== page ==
Bleeding tendencies associated with active ulceration or overt bleeding of: (1) gastrointestinal, genitourinary or respiratory tracts; (2) cerebrovascular hemorrhage; (3) aneurysms-cerebral, dissecting aorta; (4) pericarditis and pericardial effusions; (5) bacterial endocarditis.

Threatened abortion, eclampsia and preeclampsia.

Inadequate laboratory facilities.

Unsupervised patients with senility, alcoholism,or psychosis or other lack of patient cooperation.

Spinal puncture and other diagnostic or therapeutic procedures with potential for uncontrollable bleeding.

Miscellaneous major regional, lumbar block anesthesia, malignant hypertension and known hypersensitivity to warfarin or to any other components of this product.

Additional information about Rosex

Rosex Indication: For the treatment of retinal vascular occlusion, pulmonary embolism, cardiomyopathy, atrial fibrillation and flutter, cerebral embolism, transient cerebral ischaemia, arterial embolism and thrombosis.
Mechanism Of Action: Rosex inhibits vitamin K reductase, resulting in depletion of the reduced form of vitamin K (vitamin KH2). As vitamin K is a cofactor for the carboxylation of glutamate residues on the N-terminal regions of vitamin K-dependent proteins, this limits the gamma-carboxylation and subsequent activation of the vitamin K-dependent coagulant proteins. The synthesis of vitamin K-dependent coagulation factors II, VII, IX, and X and anticoagulant proteins C and S is inhibited. Depression of three of the four vitamin K-dependent coagulation factors (factors II, VII, and X) results in decresed prothrombin levels and a decrease in the amount of thrombin generated and bound to fibrin. This reduces the thrombogenicity of clots.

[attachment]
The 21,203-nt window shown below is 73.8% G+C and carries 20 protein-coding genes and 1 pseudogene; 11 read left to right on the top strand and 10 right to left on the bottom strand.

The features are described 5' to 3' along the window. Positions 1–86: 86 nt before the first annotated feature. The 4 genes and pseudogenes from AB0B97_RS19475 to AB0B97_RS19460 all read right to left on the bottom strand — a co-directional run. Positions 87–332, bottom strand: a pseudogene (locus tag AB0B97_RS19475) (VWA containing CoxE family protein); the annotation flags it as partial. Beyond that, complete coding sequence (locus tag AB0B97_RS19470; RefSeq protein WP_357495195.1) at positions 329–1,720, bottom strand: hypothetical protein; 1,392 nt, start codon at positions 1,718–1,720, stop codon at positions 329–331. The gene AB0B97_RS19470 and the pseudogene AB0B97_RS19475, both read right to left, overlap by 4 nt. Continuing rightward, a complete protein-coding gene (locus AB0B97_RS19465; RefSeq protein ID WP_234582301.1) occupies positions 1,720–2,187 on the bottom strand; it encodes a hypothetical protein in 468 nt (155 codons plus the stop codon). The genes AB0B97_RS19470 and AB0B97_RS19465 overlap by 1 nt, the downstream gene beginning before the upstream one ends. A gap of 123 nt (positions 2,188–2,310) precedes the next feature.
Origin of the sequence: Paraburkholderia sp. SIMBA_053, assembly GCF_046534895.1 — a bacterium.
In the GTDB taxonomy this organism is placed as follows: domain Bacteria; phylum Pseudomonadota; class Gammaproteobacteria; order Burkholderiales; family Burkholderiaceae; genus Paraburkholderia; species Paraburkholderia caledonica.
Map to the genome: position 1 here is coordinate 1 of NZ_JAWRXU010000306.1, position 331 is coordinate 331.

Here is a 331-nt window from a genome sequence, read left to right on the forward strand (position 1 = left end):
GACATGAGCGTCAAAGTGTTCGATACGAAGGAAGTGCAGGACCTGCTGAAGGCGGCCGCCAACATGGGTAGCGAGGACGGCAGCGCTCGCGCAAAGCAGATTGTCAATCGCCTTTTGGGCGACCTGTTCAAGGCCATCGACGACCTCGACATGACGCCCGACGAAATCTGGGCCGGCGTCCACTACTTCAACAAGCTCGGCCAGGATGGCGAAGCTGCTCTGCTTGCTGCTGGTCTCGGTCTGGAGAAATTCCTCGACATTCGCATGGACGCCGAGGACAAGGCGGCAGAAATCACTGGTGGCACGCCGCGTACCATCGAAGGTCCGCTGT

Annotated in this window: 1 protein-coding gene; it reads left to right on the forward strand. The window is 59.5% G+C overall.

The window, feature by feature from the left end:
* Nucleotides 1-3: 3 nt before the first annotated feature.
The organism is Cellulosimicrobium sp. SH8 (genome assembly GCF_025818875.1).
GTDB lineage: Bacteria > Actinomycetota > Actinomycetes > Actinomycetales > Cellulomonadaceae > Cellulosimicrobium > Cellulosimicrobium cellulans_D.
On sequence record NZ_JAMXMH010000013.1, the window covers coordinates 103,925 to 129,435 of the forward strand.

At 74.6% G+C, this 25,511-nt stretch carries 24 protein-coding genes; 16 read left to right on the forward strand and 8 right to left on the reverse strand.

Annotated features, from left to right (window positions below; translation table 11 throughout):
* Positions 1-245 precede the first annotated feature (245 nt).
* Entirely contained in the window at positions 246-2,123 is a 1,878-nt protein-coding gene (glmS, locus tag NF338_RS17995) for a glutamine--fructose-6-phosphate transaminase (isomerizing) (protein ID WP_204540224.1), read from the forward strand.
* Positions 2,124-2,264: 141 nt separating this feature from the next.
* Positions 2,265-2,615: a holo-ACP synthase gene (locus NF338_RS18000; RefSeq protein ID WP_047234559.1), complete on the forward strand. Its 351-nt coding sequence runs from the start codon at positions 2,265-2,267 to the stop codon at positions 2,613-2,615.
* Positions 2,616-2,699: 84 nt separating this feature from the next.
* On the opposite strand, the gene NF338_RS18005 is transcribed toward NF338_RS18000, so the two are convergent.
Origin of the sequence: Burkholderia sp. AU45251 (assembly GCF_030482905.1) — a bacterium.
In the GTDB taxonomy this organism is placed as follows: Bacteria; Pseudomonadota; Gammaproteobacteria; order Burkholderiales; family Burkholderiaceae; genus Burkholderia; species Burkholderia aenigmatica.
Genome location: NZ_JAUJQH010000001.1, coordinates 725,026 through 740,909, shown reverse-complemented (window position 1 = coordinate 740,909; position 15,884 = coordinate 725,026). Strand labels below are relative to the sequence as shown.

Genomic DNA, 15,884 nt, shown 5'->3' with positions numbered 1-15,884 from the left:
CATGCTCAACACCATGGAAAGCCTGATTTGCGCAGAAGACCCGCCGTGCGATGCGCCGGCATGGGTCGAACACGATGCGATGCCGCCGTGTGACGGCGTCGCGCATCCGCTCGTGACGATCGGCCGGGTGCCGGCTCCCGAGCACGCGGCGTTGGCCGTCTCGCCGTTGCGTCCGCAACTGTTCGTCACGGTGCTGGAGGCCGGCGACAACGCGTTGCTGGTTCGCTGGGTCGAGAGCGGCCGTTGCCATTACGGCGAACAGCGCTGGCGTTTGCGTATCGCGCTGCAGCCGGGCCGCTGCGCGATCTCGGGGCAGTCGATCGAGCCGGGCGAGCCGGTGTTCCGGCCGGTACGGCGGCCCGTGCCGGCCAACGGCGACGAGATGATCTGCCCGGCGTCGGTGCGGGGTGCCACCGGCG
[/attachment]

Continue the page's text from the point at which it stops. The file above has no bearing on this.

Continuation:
Drug Interactions: Not Available
Food Interactions: Avoid drastic changes in dietary habit.
Consult your doctor before taking large amounts of Vitamin K (Green leafy vegetables).
Avoid alcohol.
Avoid St.John's Wort.
Limit garlic, ginger, gingko, and horse chestnut.
Generic Name: Warfarin
Synonyms: Warfarin sodium
Drug Category: Rodenticides; Anticoagulants; Coumarin and Indandione Derivatives
Drug Type: Small Molecule; Approved
Other Brand Names containing Warfarin: Athrombin; Athrombin-K; Athrombine-K; Brumolin; Co-Rax; Coumadin; Coumafen; Coumafene; Coumaphen; Coumaphene; Coumarins; Coumefene; D-Con; Dethmor; Dethnel; Dicusat E; Frass-Ratron; Jantoven; Kumader; Kumadu; Kumatox; Kypfarin; Latka 42; Mar-Frin; Marevan; Maveran; Panwarfin; Place-Pax; Prothromadin; RAX; Rosex; Sofarin; Solfarin; Sorexa Plus; Temus W; Tintorane; Tox-Hid; Vampirinip II; Vampirinip III; Waran; Warf 42; Warfarat; Warfarin Plus; Warfarin Q; Warfarine; Warficide; Warfilone; Zoocoumarin;
Absorption: Not Available
Toxicity (Overdose): LD50=374 (orally in mice)
Protein Binding: 99.5%
Biotransformation: Metabolized by hepatic microsomal enzymes.
Half Life: 1 week
Dosage Forms of Rosex: Tablet Oral
Chemical IUPAC Name: 2-hydroxy-3-(3-oxo-1-phenylbutyl)chromen-4-one
Chemical Formula: C19H16O4
Warfarin on Wikipedia: http://en.wikipedia.org/wiki/Warfarin
Organisms Affected: Humans and other mammals